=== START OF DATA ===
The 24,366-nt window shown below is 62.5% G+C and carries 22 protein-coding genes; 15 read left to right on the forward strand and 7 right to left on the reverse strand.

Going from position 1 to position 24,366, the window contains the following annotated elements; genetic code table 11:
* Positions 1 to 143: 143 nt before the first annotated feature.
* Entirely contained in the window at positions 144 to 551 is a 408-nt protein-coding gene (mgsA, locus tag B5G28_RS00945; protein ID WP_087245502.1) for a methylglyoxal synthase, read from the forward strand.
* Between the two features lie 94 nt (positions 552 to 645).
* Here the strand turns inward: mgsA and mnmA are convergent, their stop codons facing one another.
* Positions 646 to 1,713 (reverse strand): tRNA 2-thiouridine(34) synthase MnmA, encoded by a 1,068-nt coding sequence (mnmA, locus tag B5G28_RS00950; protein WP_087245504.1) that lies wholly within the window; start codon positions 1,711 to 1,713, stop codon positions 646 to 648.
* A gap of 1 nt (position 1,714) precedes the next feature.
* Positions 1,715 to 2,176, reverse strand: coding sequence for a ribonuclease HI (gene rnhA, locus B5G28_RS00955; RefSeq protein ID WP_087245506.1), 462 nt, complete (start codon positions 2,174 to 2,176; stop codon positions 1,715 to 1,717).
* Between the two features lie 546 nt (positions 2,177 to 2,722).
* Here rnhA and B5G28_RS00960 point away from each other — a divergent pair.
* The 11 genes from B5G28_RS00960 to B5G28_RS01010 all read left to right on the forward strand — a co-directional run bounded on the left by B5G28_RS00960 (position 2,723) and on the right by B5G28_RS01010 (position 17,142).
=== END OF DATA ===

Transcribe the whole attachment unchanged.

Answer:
The 24,366-nt window shown below is 62.5% G+C and carries 22 protein-coding genes; 15 read left to right on the forward strand and 7 right to left on the reverse strand.

Going from position 1 to position 24,366, the window contains the following annotated elements; genetic code table 11:
* Positions 1 to 143: 143 nt before the first annotated feature.
* Entirely contained in the window at positions 144 to 551 is a 408-nt protein-coding gene (mgsA, locus tag B5G28_RS00945; protein ID WP_087245502.1) for a methylglyoxal synthase, read from the forward strand.
* Between the two features lie 94 nt (positions 552 to 645).
* Here the strand turns inward: mgsA and mnmA are convergent, their stop codons facing one another.
* Positions 646 to 1,713 (reverse strand): tRNA 2-thiouridine(34) synthase MnmA, encoded by a 1,068-nt coding sequence (mnmA, locus tag B5G28_RS00950; protein WP_087245504.1) that lies wholly within the window; start codon positions 1,711 to 1,713, stop codon positions 646 to 648.
* A gap of 1 nt (position 1,714) precedes the next feature.
* Positions 1,715 to 2,176, reverse strand: coding sequence for a ribonuclease HI (gene rnhA, locus B5G28_RS00955; RefSeq protein ID WP_087245506.1), 462 nt, complete (start codon positions 2,174 to 2,176; stop codon positions 1,715 to 1,717).
* Between the two features lie 546 nt (positions 2,177 to 2,722).
* Here rnhA and B5G28_RS00960 point away from each other — a divergent pair.
* The 11 genes from B5G28_RS00960 to B5G28_RS01010 all read left to right on the forward strand — a co-directional run bounded on the left by B5G28_RS00960 (position 2,723) and on the right by B5G28_RS01010 (position 17,142).